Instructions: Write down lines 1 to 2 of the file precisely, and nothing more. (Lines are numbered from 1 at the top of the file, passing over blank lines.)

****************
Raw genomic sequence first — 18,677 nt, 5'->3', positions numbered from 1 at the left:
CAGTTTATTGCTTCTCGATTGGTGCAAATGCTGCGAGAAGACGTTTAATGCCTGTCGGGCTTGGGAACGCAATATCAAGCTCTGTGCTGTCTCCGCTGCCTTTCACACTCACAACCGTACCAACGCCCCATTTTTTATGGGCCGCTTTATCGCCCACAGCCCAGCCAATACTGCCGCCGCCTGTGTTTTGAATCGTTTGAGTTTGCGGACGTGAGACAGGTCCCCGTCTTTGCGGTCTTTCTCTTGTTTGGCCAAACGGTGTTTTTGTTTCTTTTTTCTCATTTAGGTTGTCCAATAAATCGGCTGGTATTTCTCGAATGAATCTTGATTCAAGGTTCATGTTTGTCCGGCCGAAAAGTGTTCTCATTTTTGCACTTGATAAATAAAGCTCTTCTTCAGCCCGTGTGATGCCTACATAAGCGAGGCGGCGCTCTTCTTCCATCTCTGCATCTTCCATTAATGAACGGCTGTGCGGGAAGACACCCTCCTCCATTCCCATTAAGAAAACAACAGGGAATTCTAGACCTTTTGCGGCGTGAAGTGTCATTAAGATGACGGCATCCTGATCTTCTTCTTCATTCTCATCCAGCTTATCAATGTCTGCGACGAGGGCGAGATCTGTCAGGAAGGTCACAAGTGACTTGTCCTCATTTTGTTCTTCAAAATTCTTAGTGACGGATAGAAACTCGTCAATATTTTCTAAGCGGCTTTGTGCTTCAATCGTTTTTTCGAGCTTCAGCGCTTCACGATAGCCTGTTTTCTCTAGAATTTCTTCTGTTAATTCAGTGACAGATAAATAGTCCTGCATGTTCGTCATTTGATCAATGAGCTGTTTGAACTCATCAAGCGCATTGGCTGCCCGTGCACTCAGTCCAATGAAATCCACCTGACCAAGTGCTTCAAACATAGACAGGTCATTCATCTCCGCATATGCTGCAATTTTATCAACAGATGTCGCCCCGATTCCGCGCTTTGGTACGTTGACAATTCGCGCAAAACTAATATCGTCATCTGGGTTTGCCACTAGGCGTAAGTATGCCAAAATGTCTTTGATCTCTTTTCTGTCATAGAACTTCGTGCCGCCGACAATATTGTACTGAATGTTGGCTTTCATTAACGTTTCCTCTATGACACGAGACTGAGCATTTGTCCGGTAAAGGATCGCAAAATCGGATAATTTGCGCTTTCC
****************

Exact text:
Raw genomic sequence first — 18,677 nt, 5'->3', positions numbered from 1 at the left:
CAGTTTATTGCTTCTCGATTGGTGCAAATGCTGCGAGAAGACGTTTAATGCCTGTCGGGCTTGGGAACGCAATATCAAGCTCTGTGCTGTCTCCGCTGCCTTTCACACTCACAACCGTACCAACGCCCCATTTTTTATGGGCCGCTTTATCGCCCACAGCCCAGCCAATACTGCCGCCGCCTGTGTTTTGAATCGTTTGAGTTTGCGGACGTGAGACAGGTCCCCGTCTTTGCGGTCTTTCTCTTGTTTGGCCAAACGGTGTTTTTGTTTCTTTTTTCTCATTTAGGTTGTCCAATAAATCGGCTGGTATTTCTCGAATGAATCTTGATTCAAGGTTCATGTTTGTCCGGCCGAAAAGTGTTCTCATTTTTGCACTTGATAAATAAAGCTCTTCTTCAGCCCGTGTGATGCCTACATAAGCGAGGCGGCGCTCTTCTTCCATCTCTGCATCTTCCATTAATGAACGGCTGTGCGGGAAGACACCCTCCTCCATTCCCATTAAGAAAACAACAGGGAATTCTAGACCTTTTGCGGCGTGAAGTGTCATTAAGATGACGGCATCCTGATCTTCTTCTTCATTCTCATCCAGCTTATCAATGTCTGCGACGAGGGCGAGATCTGTCAGGAAGGTCACAAGTGACTTGTCCTCATTTTGTTCTTCAAAATTCTTAGTGACGGATAGAAACTCGTCAATATTTTCTAAGCGGCTTTGTGCTTCAATCGTTTTTTCGAGCTTCAGCGCTTCACGATAGCCTGTTTTCTCTAGAATTTCTTCTGTTAATTCAGTGACAGATAAATAGTCCTGCATGTTCGTCATTTGATCAATGAGCTGTTTGAACTCATCAAGCGCATTGGCTGCCCGTGCACTCAGTCCAATGAAATCCACCTGACCAAGTGCTTCAAACATAGACAGGTCATTCATCTCCGCATATGCTGCAATTTTATCAACAGATGTCGCCCCGATTCCGCGCTTTGGTACGTTGACAATTCGCGCAAAACTAATATCGTCATCTGGGTTTGCCACTAGGCGTAAGTATGCCAAAATGTCTTTGATCTCTTTTCTGTCATAGAACTTCGTGCCGCCGACAATATTGTACTGAATGTTGGCTTTCATTAACGTTTCCTCTATGACACGAGACTGAGCATTTGTCCGGTAAAGGATCGCAAAATCGGATAATTTGCGCTTTCC